The week following my fibromyalgia diagnosis, I scheduled an appointment with my therapist. At this point in my grief process, I was floating between anger and denial, with acceptance somewhere off in the distance. In previous sessions, I had glossed over the topic of my chronic illnesses but always kept the conversations shallow. In this particular session, I wanted to be transparent with my therapist regarding my health's real impact on my life. Still, I was nervous to show that level of vulnerability.

When I arrived in her office, I took my usual seat on the cold leather sofa and took a long, deep breath.

"I feel like a burden a lot of the time," I choked out. "I cancel a lot of plans these days and can't do so many of the things that I used to do. It's so embarrassing having to explain why because no one seems to understand."

My therapist looked at me in the calm way she always did and said confidently without hesitation, "Do you want to know something about me?"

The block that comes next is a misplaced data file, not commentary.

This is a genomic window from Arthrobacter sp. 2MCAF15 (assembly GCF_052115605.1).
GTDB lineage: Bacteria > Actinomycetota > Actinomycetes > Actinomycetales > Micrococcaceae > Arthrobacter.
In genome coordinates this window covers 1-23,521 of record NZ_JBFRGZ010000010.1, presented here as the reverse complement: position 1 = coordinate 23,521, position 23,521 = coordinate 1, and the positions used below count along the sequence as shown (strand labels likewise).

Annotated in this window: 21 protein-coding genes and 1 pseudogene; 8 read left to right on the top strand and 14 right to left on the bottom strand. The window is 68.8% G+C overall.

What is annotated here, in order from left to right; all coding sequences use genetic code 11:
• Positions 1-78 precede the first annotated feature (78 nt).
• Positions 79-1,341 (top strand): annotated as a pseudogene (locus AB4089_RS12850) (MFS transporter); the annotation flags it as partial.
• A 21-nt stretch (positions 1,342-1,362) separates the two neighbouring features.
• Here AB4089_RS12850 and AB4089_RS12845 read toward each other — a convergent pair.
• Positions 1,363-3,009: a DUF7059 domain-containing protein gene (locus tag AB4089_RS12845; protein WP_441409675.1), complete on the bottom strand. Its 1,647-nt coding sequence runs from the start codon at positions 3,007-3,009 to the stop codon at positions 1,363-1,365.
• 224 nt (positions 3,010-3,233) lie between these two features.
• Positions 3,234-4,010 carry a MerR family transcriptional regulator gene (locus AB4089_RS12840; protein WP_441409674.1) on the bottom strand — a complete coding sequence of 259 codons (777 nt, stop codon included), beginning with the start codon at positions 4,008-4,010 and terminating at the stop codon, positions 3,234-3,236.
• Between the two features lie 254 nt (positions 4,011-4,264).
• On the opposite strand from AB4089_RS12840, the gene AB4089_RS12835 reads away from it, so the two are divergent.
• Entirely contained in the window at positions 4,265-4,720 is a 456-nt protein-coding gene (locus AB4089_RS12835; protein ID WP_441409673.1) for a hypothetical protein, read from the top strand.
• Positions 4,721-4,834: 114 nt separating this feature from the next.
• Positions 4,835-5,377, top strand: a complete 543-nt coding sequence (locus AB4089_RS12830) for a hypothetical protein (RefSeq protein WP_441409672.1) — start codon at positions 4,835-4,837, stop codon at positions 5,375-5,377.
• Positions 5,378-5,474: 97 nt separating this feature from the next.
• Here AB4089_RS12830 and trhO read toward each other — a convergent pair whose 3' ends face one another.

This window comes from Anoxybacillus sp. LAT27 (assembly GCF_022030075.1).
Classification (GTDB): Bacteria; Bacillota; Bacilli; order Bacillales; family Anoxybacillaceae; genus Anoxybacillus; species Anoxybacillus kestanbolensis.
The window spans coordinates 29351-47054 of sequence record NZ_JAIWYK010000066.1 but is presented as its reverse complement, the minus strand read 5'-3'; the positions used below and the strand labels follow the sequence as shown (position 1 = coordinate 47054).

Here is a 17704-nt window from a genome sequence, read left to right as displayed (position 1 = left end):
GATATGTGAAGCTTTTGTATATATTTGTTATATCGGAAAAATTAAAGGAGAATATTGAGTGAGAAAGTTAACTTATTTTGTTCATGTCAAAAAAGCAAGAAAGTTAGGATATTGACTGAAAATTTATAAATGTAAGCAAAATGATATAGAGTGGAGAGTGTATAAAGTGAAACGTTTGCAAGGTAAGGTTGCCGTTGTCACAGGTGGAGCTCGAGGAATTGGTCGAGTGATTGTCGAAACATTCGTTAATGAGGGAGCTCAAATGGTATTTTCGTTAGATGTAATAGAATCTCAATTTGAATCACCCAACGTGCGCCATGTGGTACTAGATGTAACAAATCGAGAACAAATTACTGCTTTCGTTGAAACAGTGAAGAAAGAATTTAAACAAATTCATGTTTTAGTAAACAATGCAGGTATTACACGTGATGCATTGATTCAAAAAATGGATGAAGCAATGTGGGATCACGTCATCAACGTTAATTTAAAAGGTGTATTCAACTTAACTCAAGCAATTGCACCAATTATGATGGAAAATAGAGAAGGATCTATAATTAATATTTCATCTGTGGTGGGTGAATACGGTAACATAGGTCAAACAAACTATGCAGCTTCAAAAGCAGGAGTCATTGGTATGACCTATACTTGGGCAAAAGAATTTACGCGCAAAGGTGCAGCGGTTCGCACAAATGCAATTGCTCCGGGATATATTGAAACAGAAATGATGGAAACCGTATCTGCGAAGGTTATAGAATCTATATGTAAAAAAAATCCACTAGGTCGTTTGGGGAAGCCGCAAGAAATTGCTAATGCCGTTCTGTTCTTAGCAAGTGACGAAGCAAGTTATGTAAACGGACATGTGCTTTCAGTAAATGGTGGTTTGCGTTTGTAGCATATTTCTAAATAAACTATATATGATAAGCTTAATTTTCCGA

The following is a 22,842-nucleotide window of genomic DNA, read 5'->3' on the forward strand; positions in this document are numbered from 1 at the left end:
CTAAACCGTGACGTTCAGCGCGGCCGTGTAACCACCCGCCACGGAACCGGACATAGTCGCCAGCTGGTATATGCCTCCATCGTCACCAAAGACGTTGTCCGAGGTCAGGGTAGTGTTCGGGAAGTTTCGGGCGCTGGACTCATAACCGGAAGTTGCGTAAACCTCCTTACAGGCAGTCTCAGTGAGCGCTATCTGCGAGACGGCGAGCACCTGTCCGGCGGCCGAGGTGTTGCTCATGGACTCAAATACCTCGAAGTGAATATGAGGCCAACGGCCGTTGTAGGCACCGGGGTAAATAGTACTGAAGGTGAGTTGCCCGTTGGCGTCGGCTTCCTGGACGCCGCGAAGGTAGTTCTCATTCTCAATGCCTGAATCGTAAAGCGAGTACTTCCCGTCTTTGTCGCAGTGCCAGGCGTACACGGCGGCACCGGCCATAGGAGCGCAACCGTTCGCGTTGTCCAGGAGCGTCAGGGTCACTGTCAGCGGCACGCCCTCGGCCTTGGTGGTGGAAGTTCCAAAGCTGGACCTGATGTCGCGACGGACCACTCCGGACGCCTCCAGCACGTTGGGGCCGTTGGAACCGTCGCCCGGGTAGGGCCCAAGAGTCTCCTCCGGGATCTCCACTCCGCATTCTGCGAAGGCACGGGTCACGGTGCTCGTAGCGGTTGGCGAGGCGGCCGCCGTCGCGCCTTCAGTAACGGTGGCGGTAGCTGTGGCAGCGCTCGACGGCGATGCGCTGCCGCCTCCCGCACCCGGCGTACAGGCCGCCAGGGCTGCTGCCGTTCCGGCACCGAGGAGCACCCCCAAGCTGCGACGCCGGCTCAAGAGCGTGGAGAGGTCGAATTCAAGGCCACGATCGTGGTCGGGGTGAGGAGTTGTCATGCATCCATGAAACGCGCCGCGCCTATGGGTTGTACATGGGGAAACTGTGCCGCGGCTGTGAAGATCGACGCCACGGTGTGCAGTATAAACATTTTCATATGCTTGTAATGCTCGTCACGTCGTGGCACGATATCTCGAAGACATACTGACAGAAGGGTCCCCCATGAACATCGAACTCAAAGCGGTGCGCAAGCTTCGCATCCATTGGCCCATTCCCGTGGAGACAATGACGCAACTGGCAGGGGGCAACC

"Sure," I replied, unsure of how that was relevant.

"I have fibromyalgia too."

I was stunned. Until then, I had felt completely isolated in my struggle with fibromyalgia. I still struggled with my ulcerative colitis, but I had my sister relate to it since she had already been diagnosed years before me. She "got it." But my fibromyalgia—no one understood. Not my friends or my doctors—not even myself—at times.

My therapist explained that she had been diagnosed with fibromyalgia over twenty years ago and had eventually learned to accept her symptoms for what they were and not let them keep her from living her life. She also added that yoga had been her go-to exercise for years since she, too, can no longer run like she used to.

Just like that, I felt the weight of a thousand bricks fall off of my shoulders, and relief slowly start to seep into my soul. Just by no longer feeling alone in my pain, by feeling like someone finally "got it,"— I began to heal.

"Suffering strong."